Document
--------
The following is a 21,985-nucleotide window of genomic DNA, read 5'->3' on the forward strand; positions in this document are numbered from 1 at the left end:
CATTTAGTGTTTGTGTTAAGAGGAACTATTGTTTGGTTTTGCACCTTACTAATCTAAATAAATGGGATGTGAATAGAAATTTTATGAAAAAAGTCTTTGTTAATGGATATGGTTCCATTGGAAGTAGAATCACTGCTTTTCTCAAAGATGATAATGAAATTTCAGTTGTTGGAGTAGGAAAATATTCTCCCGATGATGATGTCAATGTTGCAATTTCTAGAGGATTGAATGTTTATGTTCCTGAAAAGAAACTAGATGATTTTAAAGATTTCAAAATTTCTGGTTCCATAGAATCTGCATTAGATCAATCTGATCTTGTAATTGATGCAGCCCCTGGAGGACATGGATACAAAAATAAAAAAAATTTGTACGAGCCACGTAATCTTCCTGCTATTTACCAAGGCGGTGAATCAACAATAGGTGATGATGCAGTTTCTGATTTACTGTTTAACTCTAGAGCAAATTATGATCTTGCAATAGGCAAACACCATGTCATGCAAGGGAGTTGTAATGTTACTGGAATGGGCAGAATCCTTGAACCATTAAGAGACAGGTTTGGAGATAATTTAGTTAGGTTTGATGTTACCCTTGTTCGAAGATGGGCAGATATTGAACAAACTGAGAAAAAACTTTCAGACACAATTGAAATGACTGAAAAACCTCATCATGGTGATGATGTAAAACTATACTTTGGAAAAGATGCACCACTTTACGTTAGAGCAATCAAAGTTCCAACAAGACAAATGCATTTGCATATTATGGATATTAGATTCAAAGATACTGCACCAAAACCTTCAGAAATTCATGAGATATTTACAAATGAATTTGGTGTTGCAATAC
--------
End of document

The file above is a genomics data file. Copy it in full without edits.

The following is a 21,985-nucleotide window of genomic DNA, read 5'->3' on the forward strand; positions in this document are numbered from 1 at the left end:
CATTTAGTGTTTGTGTTAAGAGGAACTATTGTTTGGTTTTGCACCTTACTAATCTAAATAAATGGGATGTGAATAGAAATTTTATGAAAAAAGTCTTTGTTAATGGATATGGTTCCATTGGAAGTAGAATCACTGCTTTTCTCAAAGATGATAATGAAATTTCAGTTGTTGGAGTAGGAAAATATTCTCCCGATGATGATGTCAATGTTGCAATTTCTAGAGGATTGAATGTTTATGTTCCTGAAAAGAAACTAGATGATTTTAAAGATTTCAAAATTTCTGGTTCCATAGAATCTGCATTAGATCAATCTGATCTTGTAATTGATGCAGCCCCTGGAGGACATGGATACAAAAATAAAAAAAATTTGTACGAGCCACGTAATCTTCCTGCTATTTACCAAGGCGGTGAATCAACAATAGGTGATGATGCAGTTTCTGATTTACTGTTTAACTCTAGAGCAAATTATGATCTTGCAATAGGCAAACACCATGTCATGCAAGGGAGTTGTAATGTTACTGGAATGGGCAGAATCCTTGAACCATTAAGAGACAGGTTTGGAGATAATTTAGTTAGGTTTGATGTTACCCTTGTTCGAAGATGGGCAGATATTGAACAAACTGAGAAAAAACTTTCAGACACAATTGAAATGACTGAAAAACCTCATCATGGTGATGATGTAAAACTATACTTTGGAAAAGATGCACCACTTTACGTTAGAGCAATCAAAGTTCCAACAAGACAAATGCATTTGCATATTATGGATATTAGATTCAAAGATACTGCACCAAAACCTTCAGAAATTCATGAGATATTTACAAATGAATTTGGTGTTGCAATAC